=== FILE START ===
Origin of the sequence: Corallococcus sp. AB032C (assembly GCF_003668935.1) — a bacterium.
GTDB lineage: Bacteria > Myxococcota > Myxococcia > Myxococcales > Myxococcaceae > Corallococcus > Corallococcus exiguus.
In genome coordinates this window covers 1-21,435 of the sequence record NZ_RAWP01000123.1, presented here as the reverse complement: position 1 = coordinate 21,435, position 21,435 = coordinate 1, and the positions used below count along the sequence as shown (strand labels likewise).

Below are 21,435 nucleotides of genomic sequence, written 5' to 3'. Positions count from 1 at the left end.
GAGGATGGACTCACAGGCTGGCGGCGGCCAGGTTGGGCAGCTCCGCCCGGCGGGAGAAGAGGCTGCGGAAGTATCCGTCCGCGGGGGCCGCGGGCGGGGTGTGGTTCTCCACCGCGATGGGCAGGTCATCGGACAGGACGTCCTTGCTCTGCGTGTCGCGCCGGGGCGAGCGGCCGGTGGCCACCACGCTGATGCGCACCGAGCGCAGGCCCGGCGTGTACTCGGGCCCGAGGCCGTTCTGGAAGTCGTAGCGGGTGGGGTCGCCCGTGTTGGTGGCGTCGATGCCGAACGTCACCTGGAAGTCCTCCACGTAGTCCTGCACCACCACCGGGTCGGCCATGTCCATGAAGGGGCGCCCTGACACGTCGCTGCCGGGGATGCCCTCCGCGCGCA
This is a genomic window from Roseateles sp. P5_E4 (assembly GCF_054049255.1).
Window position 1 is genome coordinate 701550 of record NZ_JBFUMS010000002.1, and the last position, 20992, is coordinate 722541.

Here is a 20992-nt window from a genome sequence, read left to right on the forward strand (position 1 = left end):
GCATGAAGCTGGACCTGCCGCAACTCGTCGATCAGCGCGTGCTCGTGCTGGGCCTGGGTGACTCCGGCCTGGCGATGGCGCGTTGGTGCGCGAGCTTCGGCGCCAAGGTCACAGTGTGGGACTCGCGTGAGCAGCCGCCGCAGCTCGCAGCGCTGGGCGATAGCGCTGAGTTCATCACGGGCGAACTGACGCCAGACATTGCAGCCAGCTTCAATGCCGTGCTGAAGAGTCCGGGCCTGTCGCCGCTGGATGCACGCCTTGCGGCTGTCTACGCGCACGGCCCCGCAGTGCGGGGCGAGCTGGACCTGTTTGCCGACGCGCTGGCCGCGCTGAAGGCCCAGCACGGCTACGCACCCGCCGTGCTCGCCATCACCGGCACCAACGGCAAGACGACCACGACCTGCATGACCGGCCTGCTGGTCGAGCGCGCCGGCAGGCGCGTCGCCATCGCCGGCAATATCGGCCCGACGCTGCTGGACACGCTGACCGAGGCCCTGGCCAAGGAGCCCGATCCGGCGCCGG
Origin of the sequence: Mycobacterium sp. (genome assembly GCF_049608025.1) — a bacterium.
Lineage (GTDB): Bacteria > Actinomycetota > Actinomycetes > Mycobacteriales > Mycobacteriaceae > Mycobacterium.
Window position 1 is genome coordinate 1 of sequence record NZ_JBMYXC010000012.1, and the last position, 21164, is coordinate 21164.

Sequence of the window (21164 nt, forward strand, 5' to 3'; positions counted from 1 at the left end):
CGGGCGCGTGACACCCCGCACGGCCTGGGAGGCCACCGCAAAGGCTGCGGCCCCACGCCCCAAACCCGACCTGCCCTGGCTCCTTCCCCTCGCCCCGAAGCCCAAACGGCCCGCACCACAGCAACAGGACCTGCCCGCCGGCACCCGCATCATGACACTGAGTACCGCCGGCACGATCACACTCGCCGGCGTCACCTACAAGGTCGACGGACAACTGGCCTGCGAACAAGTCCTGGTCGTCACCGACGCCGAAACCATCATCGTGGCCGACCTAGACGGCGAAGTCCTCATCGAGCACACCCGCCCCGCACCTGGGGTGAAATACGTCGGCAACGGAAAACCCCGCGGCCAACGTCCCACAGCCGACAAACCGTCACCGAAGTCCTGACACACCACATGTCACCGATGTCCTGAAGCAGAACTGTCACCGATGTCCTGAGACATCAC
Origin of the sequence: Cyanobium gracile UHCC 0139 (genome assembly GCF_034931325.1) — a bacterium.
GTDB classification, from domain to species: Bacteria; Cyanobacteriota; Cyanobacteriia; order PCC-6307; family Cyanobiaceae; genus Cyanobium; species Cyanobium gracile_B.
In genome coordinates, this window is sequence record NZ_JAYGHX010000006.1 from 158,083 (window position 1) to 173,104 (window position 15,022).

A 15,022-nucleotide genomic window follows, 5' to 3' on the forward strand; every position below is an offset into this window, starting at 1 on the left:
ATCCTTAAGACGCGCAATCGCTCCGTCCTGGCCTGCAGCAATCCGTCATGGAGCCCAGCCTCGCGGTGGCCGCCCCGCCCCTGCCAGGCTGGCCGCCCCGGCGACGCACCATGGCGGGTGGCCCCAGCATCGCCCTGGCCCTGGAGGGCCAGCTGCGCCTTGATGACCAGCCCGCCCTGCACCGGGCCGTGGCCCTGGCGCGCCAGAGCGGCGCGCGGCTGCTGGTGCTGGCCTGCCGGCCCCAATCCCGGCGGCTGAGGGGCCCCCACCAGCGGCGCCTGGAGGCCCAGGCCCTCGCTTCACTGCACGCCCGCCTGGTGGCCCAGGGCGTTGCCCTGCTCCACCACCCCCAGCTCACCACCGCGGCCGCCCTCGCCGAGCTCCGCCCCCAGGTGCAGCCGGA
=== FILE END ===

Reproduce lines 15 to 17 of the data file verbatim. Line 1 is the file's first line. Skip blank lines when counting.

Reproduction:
Origin of the sequence: Cyanobium gracile UHCC 0139 (genome assembly GCF_034931325.1) — a bacterium.
GTDB classification, from domain to species: Bacteria; Cyanobacteriota; Cyanobacteriia; order PCC-6307; family Cyanobiaceae; genus Cyanobium; species Cyanobium gracile_B.
In genome coordinates, this window is sequence record NZ_JAYGHX010000006.1 from 158,083 (window position 1) to 173,104 (window position 15,022).